To the Continental Congress Marine Committee
[Middlebrook 25 May 1779]
In a letter which I had the honor to write to Congress the 17th instant1 I mentioned to them that the present naval strength in the harbour of New York consisted only of two friga[t]es2 of twenty guns, two sloops of war and a few privateers, which constituted the whole protection to a large number of transports—I intimated at the same time that an important blow might be struck by collecting our frigates to the Eastward and directing their force to this point—The more I have considered the matter the more it appears to me a desireable attempt, which promises success witht eminent hazard, and which besides the immediate injury to the enemy’s fleet may possibly lead to further consequences of an interesting nature. I should be loth materially to risk our little fleet; but the object here is so inviting; as to induce me to renew the subject and press it upon the serious consideration of the Committee—I need not say that the success of such an enterprise would essentially depend on the secrecy boldness and dispatch with which it was executed If it should be undertaken, the frigates & armed vessels in Delaware may be joined in it.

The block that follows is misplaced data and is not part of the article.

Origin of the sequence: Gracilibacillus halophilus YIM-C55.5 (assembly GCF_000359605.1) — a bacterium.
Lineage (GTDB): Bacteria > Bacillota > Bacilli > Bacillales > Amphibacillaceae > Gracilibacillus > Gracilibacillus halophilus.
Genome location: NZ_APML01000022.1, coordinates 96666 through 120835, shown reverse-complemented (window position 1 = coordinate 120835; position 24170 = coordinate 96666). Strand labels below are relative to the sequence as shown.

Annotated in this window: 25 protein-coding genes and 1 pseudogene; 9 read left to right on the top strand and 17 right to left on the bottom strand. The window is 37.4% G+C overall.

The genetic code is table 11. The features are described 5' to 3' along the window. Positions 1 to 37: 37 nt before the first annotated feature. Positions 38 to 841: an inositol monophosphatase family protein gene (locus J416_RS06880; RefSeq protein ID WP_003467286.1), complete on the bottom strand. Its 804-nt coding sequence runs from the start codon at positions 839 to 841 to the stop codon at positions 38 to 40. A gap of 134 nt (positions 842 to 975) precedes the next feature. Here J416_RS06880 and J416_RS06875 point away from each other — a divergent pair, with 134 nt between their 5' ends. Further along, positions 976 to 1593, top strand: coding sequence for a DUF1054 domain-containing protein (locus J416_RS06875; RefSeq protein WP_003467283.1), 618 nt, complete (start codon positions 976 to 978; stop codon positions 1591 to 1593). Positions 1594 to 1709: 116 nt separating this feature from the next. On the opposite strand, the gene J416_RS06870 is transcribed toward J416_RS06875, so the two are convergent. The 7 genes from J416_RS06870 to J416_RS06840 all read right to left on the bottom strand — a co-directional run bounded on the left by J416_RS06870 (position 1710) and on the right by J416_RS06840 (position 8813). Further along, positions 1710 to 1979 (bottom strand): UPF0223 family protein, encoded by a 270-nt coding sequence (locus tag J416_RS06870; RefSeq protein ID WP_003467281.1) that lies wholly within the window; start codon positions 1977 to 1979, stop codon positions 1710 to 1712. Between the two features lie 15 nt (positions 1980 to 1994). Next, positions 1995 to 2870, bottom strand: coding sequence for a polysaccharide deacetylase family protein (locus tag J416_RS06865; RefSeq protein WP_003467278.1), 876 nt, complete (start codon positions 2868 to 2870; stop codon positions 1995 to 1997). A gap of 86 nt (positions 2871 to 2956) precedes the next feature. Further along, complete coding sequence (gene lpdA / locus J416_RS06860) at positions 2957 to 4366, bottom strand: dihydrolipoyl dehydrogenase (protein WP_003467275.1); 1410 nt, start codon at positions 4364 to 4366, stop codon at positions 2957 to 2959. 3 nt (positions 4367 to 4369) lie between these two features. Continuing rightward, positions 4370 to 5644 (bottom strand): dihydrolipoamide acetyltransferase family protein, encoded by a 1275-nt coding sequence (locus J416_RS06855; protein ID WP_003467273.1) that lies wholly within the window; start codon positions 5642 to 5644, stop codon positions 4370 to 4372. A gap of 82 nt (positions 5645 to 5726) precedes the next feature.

If the Committee approve the scheme I take the liberty to request they will advise me of the directions they give, that I may judge when the event will probably take place and know how to make some correspondent arrangement. But lest there should be any misconception in the matter, I wish it to be understood, that the destruction of the enemy’s fleet is the point on which the merit of the question must turn—any additional advantages are to be considered only as contingent and possible.3 I have the honor to be With Great respect Gentlemen Yr Most Obed. serv.
Df, in Alexander Hamilton’s writing, DLC:GW; Varick transcript, DLC:GW.
2. Hamilton wrote “frigades.”
3. Samuel Adams replied on behalf of the Marine Committee on 26 May, quashing GW’s idea.